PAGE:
Goose hunting with Matt Keller

Matt Keller (left) and two other hunters shoot at incoming geese shortly after shooting hours on Tuesday morning near Fosston, Minn. (Sam Cook photo)

I had a chance to spend a morning with Matt Keller, who grew up in Grand Rapids and now makes his home in Bemidji, doing a field hunt for giant Canada geese near Fosston on Tuesday. Matt and his brothers started, and Matt is an avid waterfowler and guide. On Tuesday, he was guiding Rich and Ryan Laing of the Twin Cities. I’ll write about the outing in Sunday’s Duluth News Tribune.

Matt’s brother, Mike Keller, operates The Canoeist in Two Harbors, a company that outfits canoe trips and sells camping gear.

Much of what Matt Keller earns in guiding waterfowl hunters he puts back into working with youth through the non-profit Timber Bay Outdoor Adventures.

Here are a couple other photos from the trip on Tuesday.

Under a slice of the waning moon Tuesday morning, hunters tell stories before a morning goose hunt. (Sam Cook photo)

Giant Canada geese beat a hasty retreat after the shooting starts. (Sam Cook photo)

Matt Keller keeps an eye on the geese as he calls in a flock of Canada geese that circled overhead. (Sam Cook photo)

Outlook tough for Saturday’s duck opener

Most teal and wood ducks have already left Minnesota, but fair numbers of ring-necked ducks have moved into northern Minnesota with duck season opening Saturday.

Most Department of Natural Resources wildlife managers across the state are predicting a poor to fair duck season similar to last year’s, according to a report issued Thursday by the DNR.

Waterfowl surveys conducted this week indicated that duck numbers in most locations were lower than last year at this time. Many blue-winged teal and wood ducks have already migrated out of the state.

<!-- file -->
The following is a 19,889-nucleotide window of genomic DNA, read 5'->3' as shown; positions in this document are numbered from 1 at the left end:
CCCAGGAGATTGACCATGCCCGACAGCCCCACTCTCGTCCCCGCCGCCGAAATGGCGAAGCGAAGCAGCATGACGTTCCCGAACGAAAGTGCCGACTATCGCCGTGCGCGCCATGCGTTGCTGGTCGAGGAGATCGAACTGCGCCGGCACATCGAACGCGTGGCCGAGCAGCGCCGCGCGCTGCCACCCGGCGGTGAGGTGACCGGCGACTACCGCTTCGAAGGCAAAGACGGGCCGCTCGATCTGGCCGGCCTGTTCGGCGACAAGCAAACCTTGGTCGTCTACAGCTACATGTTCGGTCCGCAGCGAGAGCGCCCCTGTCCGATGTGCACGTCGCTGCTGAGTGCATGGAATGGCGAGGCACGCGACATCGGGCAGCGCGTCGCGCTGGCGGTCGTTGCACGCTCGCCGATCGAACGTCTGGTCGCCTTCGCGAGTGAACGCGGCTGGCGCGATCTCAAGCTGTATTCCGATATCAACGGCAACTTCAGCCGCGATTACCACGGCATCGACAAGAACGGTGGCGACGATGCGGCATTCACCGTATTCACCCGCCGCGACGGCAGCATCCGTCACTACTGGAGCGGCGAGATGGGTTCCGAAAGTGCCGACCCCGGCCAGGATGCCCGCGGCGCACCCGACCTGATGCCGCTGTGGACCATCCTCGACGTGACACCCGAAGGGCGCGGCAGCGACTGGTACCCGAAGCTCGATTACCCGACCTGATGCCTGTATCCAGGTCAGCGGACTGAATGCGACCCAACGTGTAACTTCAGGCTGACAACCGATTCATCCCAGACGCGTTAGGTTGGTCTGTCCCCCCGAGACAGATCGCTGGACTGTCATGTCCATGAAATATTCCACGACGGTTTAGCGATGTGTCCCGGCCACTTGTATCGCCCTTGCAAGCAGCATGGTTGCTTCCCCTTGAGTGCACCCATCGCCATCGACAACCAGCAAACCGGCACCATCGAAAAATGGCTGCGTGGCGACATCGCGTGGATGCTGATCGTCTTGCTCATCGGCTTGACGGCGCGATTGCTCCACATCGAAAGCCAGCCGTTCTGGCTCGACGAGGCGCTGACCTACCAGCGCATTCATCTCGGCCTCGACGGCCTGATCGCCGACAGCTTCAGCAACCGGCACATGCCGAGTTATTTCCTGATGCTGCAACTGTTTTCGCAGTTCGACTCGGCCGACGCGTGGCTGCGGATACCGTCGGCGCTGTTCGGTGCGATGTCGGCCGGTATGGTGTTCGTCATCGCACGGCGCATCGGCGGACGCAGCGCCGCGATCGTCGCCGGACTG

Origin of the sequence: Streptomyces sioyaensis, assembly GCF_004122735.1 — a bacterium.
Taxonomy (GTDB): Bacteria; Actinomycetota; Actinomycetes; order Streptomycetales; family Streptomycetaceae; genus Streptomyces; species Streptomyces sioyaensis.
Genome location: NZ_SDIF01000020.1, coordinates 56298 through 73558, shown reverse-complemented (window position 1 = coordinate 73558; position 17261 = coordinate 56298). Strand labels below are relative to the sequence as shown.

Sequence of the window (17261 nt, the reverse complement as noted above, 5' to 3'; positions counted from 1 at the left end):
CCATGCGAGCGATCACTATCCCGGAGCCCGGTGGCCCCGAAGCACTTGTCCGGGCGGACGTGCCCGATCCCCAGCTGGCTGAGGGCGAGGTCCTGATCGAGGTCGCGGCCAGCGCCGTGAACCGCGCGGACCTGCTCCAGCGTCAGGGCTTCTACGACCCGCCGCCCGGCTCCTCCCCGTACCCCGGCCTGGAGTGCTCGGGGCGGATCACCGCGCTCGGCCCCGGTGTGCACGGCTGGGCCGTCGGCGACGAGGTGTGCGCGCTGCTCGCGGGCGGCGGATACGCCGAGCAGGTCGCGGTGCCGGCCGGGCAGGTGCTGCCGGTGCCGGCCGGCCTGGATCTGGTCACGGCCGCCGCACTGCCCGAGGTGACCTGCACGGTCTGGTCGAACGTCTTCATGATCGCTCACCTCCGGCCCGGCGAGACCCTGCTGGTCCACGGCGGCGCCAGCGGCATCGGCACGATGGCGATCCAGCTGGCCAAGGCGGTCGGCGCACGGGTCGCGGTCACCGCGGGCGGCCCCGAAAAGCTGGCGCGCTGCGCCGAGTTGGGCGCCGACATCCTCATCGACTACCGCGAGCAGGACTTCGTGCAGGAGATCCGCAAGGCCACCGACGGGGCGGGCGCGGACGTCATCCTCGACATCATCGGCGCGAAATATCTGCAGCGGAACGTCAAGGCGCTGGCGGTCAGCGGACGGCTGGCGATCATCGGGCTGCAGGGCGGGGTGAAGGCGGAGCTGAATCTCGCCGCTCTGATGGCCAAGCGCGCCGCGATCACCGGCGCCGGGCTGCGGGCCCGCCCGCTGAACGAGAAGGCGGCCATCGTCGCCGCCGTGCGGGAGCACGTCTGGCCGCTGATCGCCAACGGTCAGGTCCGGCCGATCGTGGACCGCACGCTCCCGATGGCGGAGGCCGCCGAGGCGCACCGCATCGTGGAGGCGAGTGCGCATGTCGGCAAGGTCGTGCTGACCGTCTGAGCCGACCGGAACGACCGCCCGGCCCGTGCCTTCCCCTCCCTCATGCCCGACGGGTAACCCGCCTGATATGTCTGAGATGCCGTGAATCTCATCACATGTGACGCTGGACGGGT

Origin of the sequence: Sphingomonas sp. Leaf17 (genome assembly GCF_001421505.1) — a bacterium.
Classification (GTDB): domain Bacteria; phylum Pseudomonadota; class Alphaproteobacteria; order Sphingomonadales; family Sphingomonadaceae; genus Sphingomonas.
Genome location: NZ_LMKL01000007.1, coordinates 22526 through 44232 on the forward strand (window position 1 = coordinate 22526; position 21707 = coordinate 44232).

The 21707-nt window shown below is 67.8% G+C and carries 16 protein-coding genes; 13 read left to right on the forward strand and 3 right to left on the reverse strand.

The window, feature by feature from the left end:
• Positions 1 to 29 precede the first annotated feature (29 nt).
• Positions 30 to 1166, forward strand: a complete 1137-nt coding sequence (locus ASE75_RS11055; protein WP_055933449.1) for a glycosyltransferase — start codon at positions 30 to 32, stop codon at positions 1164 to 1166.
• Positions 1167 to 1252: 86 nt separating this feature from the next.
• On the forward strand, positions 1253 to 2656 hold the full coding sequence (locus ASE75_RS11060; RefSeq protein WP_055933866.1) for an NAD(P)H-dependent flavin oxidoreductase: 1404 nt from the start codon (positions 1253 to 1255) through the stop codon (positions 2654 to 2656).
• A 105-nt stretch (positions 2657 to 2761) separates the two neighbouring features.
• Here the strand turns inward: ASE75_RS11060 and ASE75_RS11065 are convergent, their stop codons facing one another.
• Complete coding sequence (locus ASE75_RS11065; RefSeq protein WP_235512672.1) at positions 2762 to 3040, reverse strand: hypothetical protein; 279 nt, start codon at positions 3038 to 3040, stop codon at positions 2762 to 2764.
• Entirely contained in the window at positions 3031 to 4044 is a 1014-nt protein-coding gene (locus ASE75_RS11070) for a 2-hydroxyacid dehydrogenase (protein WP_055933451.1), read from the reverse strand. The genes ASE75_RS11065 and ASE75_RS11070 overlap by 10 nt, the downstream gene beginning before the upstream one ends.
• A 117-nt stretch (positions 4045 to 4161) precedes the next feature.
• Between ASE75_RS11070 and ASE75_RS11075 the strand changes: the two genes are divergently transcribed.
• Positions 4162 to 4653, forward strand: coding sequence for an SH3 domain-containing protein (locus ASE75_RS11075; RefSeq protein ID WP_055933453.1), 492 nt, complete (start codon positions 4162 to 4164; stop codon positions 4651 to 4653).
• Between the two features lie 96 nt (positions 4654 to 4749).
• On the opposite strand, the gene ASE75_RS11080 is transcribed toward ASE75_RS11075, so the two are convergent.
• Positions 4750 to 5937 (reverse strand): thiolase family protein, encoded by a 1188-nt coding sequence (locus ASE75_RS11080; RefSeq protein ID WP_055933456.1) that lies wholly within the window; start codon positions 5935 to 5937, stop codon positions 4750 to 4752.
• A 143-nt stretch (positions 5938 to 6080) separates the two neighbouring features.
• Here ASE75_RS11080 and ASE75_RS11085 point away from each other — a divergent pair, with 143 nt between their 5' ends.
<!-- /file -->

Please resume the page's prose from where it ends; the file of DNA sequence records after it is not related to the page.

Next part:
Fair numbers of migrant ring-necked ducks have moved into northern Minnesota, but birds are fairly concentrated on a few lakes and numbers are near average for this time of year. In the northern third of the state, ring-necked ducks should dominate opening weekend bags. In other areas, mallards, blue-winged teal, and wood ducks will be more common.

The number of breeding ducks in the state was unchanged from 2009, and continental breeding duck numbers were also unchanged from last year for all species.

Habitat conditions are generally very wet across most of Minnesota. Extensive areas of sheet water and flooded fields are present and will likely disperse ducks early in the season.

Canada goose hunting should be good statewide; goose numbers have increased in many areas since mid-September as flocks of molt migrant giant Canada geese have moved back into the state starting in mid-September.

Duck hunter numbers in 2009 were the second-lowest recorded since 1977 and are likely to be similar or lower than that this season, DNR wildlife officials say.

The duck season opens at 9 a.m. on Saturday and runs through Nov. 30. Shooting hours end at 4 p.m. through Oct. 9 and sunset the remainder of the season.

Bag limit is six ducks per day. The bag limit for hen mallards, canvasbacks and black ducks is one per day. The bag limit for pintails, wood ducks, redheads, and scaup is two per day. Only four mallards may be included in the daily limit.

The regular Canada goose season opens statewide on Saturday and runs through Dec. 25, except in the Rochester goose zone, where the season runs from Oct. 2 to Dec. 7 and Dec. 16 to Jan. 2. The bag limit is three Canada geese per day statewide for the entire season.